Trade v Banking – The Real Issue


By Martin Armstrong

Armstrong Economics

February 19, 2017

 

Trade v Banking – The Real Issue

 

Trade v Banking – The Real Issue

 

While CNN and ABC news have turned really vicious against Trump, they are failing to report the real impact of world events that can undo everything. As we head into April/May, we are looking at a real crisis emerging that is beyond contemplation. The prospect of the breakup of the European Union because Brussels refuses to consider that their dream of ruling all of Europe is coming to an end. Yes, Juncker has said he will stand down while Draghi tries to threaten member states, saying they have to pay up in order to leave.

Last September, the International Monetary Fund (IMF) has warned at the G20 summit in Hangzhou, China, that in the face of crises, the refusal to reform how things are functioning will lead to economic weakness in the global economy. “The latest data shows subdued activity, less growth in trade, and a very low inflation, suggesting an even weaker global economic growth this year,” the IMF told G20 leaders.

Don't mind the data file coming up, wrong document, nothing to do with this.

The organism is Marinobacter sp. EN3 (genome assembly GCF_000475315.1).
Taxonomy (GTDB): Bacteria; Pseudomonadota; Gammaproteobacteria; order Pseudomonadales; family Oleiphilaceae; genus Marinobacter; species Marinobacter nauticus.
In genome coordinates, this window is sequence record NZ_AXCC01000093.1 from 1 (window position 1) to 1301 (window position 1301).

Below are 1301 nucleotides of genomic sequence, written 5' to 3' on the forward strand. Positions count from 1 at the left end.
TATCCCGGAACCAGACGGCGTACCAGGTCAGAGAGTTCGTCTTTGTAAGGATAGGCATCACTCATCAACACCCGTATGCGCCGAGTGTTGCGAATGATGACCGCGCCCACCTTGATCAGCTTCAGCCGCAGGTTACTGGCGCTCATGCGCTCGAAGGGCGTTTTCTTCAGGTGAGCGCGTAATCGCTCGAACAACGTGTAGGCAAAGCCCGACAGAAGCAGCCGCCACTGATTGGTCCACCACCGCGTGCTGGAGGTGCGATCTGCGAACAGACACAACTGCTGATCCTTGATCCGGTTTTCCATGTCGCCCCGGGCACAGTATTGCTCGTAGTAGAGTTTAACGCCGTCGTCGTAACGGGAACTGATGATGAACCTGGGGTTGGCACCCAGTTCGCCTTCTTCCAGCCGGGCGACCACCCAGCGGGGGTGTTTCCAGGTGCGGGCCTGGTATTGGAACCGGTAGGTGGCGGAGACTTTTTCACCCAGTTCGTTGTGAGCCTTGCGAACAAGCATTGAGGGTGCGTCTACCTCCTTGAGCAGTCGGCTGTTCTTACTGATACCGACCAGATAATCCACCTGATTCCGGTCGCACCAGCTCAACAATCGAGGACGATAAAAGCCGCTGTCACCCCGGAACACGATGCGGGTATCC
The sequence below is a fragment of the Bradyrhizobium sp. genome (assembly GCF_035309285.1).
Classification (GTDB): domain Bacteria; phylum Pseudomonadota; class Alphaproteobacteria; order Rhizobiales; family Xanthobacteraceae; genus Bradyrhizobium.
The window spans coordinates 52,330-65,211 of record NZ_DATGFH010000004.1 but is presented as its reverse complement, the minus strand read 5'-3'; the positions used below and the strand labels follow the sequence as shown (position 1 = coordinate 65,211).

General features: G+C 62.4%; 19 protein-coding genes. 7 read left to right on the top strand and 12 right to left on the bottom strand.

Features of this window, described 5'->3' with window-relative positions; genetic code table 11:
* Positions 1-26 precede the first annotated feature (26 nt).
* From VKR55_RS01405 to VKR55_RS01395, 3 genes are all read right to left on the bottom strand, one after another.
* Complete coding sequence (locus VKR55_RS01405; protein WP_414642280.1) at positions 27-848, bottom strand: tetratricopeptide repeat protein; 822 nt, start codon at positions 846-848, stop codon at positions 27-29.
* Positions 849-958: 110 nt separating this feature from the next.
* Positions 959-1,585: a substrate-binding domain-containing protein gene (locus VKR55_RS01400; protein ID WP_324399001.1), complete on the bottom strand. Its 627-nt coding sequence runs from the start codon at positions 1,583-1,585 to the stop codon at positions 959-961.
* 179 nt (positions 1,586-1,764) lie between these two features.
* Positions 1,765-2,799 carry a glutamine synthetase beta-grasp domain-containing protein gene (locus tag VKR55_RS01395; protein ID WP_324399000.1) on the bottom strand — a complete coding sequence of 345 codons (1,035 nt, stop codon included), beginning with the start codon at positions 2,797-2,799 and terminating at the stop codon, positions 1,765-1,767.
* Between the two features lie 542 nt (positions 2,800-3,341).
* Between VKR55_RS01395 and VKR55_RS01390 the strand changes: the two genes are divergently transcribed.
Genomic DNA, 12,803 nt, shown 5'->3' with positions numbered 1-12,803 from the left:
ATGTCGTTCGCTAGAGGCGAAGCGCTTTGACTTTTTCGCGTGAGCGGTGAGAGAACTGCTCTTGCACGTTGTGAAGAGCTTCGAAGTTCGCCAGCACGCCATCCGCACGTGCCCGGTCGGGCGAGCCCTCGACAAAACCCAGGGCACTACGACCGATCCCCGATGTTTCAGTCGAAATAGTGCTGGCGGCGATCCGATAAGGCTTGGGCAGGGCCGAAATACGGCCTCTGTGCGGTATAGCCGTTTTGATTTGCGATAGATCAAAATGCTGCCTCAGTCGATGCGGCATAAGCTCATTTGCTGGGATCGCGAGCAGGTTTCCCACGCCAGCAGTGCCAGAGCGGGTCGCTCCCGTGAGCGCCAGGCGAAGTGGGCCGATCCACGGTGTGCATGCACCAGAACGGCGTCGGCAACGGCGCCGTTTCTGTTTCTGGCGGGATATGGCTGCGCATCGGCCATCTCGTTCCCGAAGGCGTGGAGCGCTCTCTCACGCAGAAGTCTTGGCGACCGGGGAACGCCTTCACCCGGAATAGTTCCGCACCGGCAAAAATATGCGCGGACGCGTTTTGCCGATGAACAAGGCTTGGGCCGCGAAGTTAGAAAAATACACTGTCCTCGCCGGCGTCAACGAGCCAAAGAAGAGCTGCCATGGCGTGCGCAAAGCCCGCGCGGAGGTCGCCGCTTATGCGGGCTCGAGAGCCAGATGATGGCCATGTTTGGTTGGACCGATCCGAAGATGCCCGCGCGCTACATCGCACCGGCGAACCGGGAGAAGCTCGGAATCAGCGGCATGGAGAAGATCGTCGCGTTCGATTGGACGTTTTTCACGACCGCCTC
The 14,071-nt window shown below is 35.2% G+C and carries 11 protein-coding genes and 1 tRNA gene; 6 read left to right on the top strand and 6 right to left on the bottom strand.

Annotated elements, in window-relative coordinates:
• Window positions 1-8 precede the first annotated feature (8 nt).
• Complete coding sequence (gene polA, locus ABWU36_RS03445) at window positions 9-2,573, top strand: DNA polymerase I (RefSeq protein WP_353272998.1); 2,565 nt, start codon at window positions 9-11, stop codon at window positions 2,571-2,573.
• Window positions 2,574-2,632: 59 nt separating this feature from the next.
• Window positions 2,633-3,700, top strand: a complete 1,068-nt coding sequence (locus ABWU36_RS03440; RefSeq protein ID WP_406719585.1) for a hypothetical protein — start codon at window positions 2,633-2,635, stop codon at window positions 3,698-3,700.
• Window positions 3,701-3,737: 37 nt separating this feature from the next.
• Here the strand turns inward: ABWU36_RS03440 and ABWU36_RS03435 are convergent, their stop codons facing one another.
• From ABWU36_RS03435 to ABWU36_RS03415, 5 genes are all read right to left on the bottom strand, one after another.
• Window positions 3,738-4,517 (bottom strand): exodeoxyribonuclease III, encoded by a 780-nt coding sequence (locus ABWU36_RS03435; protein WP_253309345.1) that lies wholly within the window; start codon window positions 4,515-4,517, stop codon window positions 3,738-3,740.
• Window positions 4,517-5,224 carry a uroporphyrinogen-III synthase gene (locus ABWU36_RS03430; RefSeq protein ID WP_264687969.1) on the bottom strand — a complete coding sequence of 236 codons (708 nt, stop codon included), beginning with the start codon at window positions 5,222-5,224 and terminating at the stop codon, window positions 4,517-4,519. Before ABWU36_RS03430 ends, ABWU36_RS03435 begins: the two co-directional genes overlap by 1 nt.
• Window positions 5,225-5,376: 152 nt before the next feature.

The real crisis behind the curtain remains not TRADE, but BANKING. The EU hired over 20,000 people to regulate the European banking system. They have been installing bail-ins after that worked in Cyprus. They have been moving toward instant banking transfers by September 2017 with the design of eliminating cash. All of this becomes a major risk and the European Central Bank holds 40% of all government debt in the Eurozone. The cracks in the foundation of the EU are tremendous and the ramifications will ripple through the entire global economy. The seriousness of this crisis is being ignored by mainstream media because they are too busy trying to undermine Trump because their own ratings have collapsed. Newspapers are for the 50+ generation. The youth go to the internet and really do not watch the news of mainstream media. They are rapidly becoming sidelined and they hate Trump’s tweets because he is going directly to the people much as FDR did with his fireside chats.


Reprinted from Armstrong Economics.
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